The study revealed that different blood proteins activate distinct molecular processes in microglia. Notably, fibrin was found to be the primary driver of gene and protein activities that render microglia toxic to neurons, while the other blood proteins examined did not have significant contributions to these toxic effects.
Andrew Mendiola, Ph.D., a scientist in Akassoglou’s lab and the first author of the study, says, “We combined cutting-edge tools to capture a broad view of all the microglia processes triggered by distinct blood proteins. Fibrin stood out, as it triggered a dramatic gene response in microglia, which mirrored gene signatures identified in chronic neurological diseases such as Alzheimer’s disease.”
In previous research, Akassoglou and her team discovered that fibrin could activate microglia and induce cognitive impairment in mice. They further identified an inflammatory region within fibrin that was responsible for its negative influence, which did not affect its crucial role in blood clotting. In the current study, the team demonstrated that removing this inflammatory region reduced the ability of fibrin to activate toxic genes in microglia, effectively restoring the protective functions of these immune cells.
Implications for Treatment
To determine the relevance of their findings to disease, the researchers utilized a technique they developed to identify toxic gene activities in cells from mouse models of Alzheimer’s disease and multiple sclerosis. In both models, the genes activated by fibrin in microglia were found to be involved in neurodegeneration and oxidative stress, processes associated with both diseases.
Mendiola emphasizes, “We think that, across neurological diseases, fibrin deposits at sites of blood leaks might drive toxic immune responses. Identifying approaches to selectively inhibit these toxic responses could be a game changer for treating disease.”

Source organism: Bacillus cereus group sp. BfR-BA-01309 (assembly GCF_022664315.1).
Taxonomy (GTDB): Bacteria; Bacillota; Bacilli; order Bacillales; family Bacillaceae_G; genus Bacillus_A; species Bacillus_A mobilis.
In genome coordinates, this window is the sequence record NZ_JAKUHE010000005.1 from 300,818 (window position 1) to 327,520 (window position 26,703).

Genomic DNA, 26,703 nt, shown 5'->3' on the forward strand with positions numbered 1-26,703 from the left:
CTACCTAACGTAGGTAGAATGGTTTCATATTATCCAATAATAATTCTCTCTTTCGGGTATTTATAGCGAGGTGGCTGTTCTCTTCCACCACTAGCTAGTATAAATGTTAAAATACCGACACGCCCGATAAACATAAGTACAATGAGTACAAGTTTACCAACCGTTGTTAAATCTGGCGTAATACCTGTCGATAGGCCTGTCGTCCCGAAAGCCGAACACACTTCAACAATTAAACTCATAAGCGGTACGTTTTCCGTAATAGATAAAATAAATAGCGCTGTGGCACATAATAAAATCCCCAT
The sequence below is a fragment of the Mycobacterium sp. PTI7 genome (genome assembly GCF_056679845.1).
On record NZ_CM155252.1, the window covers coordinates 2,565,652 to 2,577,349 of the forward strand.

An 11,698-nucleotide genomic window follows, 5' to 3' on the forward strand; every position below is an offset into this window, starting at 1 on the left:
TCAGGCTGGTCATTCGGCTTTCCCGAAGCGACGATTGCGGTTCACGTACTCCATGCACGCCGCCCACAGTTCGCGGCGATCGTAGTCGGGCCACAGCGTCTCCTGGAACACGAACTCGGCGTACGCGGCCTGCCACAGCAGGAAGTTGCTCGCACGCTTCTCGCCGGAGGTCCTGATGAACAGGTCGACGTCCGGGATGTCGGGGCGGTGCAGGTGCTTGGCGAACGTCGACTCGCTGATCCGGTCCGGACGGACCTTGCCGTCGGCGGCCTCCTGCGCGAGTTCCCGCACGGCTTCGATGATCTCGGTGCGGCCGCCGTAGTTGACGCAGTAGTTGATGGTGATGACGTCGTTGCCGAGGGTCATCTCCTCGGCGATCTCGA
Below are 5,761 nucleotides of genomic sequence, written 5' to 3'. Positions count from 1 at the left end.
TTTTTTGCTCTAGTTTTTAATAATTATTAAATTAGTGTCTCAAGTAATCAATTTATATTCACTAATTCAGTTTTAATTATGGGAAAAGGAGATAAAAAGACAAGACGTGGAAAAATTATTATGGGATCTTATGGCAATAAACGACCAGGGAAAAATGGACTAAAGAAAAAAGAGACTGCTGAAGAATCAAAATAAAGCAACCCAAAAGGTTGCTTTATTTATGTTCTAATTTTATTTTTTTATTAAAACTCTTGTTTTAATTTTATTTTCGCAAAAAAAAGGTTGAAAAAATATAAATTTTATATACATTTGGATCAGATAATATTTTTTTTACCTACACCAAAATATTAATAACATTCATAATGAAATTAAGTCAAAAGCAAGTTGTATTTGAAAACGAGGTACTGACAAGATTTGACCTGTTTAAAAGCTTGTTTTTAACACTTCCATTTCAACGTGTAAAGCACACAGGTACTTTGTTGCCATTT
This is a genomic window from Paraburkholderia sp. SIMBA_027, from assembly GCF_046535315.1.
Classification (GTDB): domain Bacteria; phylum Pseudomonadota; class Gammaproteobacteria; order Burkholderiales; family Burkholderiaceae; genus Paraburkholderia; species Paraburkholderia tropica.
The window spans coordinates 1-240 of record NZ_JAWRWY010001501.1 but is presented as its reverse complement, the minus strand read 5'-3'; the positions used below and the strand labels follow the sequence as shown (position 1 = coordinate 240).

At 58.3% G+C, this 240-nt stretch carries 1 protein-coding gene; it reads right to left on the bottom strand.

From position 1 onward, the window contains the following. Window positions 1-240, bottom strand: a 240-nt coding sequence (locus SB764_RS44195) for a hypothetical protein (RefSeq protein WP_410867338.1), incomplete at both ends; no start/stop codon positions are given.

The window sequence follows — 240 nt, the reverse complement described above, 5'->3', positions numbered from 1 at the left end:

Akassoglou’s lab has already developed a therapeutic monoclonal antibody that targets the inflammatory domain of fibrin, effectively blocking its detrimental effects without affecting blood clotting. This antibody has demonstrated protective effects against multiple sclerosis and Alzheimer’s disease in mice. A humanized version of this innovative fibrin immunotherapy has entered Phase 1 safety clinical trials.
Akassoglou adds, “Neutralizing blood toxicity could protect the brain from harmful inflammation and restore neuronal connections required for cognitive functions. By targeting fibrin, we can block toxic microglia cells without affecting their protective functions in the brain.”
The study has generated a wealth of molecular data that is now freely accessible to other researchers. The open-access atlas detailing how blood affects the brain can be further analyzed to uncover additional functions of blood proteins and aid in the discovery of new drugs and biomarkers.
Lennart Mucke, MD, director of the Gladstone Institute of Neurological Disease, comments, “These exciting findings change the way we think about blood proteins, from secondary bystanders to primary drivers of harm in the brain. The mechanisms identified in this study could be at work in a range of neurological conditions involving blood leaks in the brain, including neurodegenerative disorders, autoimmune diseases, stroke, and traumatic brain injury. Therefore, they have far-reaching therapeutic implications.”